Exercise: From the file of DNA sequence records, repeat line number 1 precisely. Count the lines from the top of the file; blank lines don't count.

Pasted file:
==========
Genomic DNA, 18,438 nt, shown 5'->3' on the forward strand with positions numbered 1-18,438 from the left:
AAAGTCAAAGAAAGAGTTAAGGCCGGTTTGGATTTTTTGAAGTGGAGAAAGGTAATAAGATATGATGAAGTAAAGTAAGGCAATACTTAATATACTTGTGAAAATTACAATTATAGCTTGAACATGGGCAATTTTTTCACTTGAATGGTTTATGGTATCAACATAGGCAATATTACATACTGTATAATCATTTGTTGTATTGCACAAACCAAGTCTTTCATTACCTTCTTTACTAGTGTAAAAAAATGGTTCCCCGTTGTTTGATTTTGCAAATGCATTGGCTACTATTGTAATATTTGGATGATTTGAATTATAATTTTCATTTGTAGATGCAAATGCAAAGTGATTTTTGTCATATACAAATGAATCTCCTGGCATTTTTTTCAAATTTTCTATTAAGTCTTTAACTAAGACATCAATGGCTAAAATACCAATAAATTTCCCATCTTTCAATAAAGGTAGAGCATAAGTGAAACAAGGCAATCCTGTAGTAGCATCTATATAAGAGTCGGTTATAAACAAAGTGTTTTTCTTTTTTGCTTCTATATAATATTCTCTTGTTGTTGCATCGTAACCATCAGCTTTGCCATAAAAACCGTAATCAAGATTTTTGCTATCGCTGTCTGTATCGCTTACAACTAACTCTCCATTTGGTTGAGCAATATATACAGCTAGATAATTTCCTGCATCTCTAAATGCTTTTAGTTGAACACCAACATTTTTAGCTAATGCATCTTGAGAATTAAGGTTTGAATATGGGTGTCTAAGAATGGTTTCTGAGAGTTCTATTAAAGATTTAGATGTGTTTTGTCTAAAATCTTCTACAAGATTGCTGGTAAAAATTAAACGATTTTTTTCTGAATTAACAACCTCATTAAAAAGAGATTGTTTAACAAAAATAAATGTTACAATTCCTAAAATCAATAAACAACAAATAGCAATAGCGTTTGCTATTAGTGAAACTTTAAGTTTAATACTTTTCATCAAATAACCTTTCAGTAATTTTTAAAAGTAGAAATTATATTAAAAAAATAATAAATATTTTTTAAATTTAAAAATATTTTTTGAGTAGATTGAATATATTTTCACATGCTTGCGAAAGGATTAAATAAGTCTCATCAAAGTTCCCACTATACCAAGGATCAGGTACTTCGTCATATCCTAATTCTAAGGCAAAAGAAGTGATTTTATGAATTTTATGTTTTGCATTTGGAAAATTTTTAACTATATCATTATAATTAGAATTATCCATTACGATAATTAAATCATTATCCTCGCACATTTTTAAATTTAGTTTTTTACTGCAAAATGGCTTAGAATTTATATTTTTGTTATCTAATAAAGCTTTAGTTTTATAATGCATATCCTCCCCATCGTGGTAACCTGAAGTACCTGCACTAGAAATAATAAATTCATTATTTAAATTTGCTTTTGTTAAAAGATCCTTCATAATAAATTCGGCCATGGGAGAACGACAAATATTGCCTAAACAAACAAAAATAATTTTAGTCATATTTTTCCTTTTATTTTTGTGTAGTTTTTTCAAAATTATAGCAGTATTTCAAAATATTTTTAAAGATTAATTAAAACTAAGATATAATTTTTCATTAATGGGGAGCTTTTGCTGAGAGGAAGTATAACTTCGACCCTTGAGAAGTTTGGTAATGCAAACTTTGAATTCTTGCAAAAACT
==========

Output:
Genomic DNA, 18,438 nt, shown 5'->3' on the forward strand with positions numbered 1-18,438 from the left: